by Victoria Shea (Plain Press, February 2017) It was like a scene from a movie: the landlord’s son falls in love with the tenant’s daughter. But for Pauline Martens, that was the start of her marriage to the late Walter Martens, Sr., the founder of the Walter Martens & Sons Funeral Home on Denison Avenue.
It was also the start of the legacy that Pauline left behind when she passed away on January 12th at Ames Family Hospice House in Westlake. She was 100.
“Mom died with her sons at her bedside,” said her oldest son, Walter Jr., when asked about his mother’s passing. “It was peaceful. One minute she was there, the next she was gone.”
Pauline was born on December 16, 1916 on Columbus Road in Cleveland. She was the daughter of John Gyuru and Pauline Budjinsky Gyuru, both immigrants from Hungry. She also had a younger sister, Dorothy, who passed away at the age of four from double pneumonia.
“Mom never forgot her,” Walter said. “One of her favorite stories was about dressing their cat as a baby and wheeling her about the neighborhood.”
Like her husband, Pauline lived nearly her whole life on the West Side of Cleveland, and it was in the early 1930s that Pauline and her parents would rent the upstairs of 2210 West Blvd that was owned by her future in-laws, Rose Biebrlhausen Martens and Edward Martens. She would meet and eventually date their oldest son Walter, who she would marry on Tuesday, June 23, 1936 at St. Ignatius of Antioch Church.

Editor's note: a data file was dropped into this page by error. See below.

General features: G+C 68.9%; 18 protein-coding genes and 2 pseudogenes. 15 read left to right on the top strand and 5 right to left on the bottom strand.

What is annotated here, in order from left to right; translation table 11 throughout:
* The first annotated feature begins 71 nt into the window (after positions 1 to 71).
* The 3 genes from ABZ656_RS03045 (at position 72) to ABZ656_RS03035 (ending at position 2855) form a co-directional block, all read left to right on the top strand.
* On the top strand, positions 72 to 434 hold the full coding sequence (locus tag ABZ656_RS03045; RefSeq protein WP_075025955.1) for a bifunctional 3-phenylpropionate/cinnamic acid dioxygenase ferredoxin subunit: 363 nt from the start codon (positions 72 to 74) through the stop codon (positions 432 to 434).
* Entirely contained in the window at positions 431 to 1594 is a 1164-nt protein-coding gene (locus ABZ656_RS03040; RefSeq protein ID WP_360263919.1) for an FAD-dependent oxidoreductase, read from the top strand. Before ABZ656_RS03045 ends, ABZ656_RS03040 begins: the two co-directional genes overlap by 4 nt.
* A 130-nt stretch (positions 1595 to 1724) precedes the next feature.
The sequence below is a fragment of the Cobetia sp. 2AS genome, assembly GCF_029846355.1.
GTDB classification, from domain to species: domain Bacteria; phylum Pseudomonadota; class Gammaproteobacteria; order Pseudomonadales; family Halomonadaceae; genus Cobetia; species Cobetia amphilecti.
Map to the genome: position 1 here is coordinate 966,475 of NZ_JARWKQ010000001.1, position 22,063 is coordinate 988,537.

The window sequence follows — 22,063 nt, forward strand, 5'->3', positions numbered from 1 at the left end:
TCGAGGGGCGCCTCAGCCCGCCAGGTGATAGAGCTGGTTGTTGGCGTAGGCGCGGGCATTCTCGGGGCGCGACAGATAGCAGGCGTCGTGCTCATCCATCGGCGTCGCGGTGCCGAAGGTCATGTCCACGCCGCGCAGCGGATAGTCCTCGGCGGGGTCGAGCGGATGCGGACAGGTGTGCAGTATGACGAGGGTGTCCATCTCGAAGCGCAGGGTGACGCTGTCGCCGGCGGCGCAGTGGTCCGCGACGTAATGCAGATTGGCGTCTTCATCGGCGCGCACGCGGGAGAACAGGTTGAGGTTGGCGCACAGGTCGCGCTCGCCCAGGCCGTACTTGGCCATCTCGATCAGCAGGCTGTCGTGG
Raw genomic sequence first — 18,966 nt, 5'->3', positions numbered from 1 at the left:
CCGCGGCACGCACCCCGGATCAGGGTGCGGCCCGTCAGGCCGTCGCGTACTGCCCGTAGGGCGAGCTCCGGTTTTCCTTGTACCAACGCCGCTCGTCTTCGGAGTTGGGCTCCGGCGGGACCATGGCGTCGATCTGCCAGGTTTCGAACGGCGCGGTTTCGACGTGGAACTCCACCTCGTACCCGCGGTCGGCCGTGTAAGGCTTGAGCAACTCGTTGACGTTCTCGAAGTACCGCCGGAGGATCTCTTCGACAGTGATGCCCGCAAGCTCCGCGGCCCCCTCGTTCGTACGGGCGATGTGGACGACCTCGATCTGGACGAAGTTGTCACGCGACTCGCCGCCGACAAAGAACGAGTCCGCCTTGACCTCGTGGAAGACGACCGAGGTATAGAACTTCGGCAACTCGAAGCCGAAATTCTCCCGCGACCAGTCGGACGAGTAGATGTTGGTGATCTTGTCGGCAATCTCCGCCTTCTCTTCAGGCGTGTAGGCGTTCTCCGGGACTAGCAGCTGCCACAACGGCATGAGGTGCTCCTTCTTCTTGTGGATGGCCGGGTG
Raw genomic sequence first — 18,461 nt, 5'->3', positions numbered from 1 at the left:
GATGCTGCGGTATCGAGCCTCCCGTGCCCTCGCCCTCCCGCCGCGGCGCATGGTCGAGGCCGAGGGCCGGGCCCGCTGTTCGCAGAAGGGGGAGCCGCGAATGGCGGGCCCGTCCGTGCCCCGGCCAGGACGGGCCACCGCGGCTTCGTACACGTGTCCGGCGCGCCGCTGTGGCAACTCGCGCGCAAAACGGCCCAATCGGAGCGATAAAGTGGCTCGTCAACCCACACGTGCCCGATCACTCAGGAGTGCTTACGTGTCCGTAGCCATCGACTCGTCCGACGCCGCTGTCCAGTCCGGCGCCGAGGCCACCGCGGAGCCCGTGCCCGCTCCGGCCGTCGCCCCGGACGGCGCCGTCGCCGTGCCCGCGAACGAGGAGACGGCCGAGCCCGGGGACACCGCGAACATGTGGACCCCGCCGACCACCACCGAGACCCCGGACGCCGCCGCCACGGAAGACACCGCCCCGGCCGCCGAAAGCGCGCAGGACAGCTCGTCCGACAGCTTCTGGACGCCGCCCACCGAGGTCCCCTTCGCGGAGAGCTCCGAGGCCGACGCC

After her marriage, Pauline began waitressing at Martens Café on Lorain Avenue and West 100th Street, where family legend has it that she was arrested for running bingo on a night when Walter, Sr. stayed home because of a cold.
In October of 1948, Pauline would be at her husband’s side when he opened the Martens Funeral Home at 9811 Denison Avenue, where she would serve at secretary until her retirement in the late 1970s. Her sons remember her as their father’s most loyal helper and supporter.
The Martens were also known for their trips and vacations they took over most of the country. They enjoyed New York and Chicago night clubs and stage shows in Las Vegas.
For the last thirty-nine years, Pauline lived in the home she built with her husband at 2223 West Blvd. The house is across the street from the home where they first met in the 1930s.
Despite dealing with Alzheimer’s disease, Pauline was able to enjoy life with her family, and celebrated her 100 birthday on December 16, 2016.
“Mom’s family, religion and her country were always important to her,” said Walter, Jr. “She never had a bad thing to say about anyone and always opened her home to all. She was always there to support us in anything.”
Pauline is survived by her sons Walter, Jr., Edward and Michael; nine grandchildren and two great grandchildren.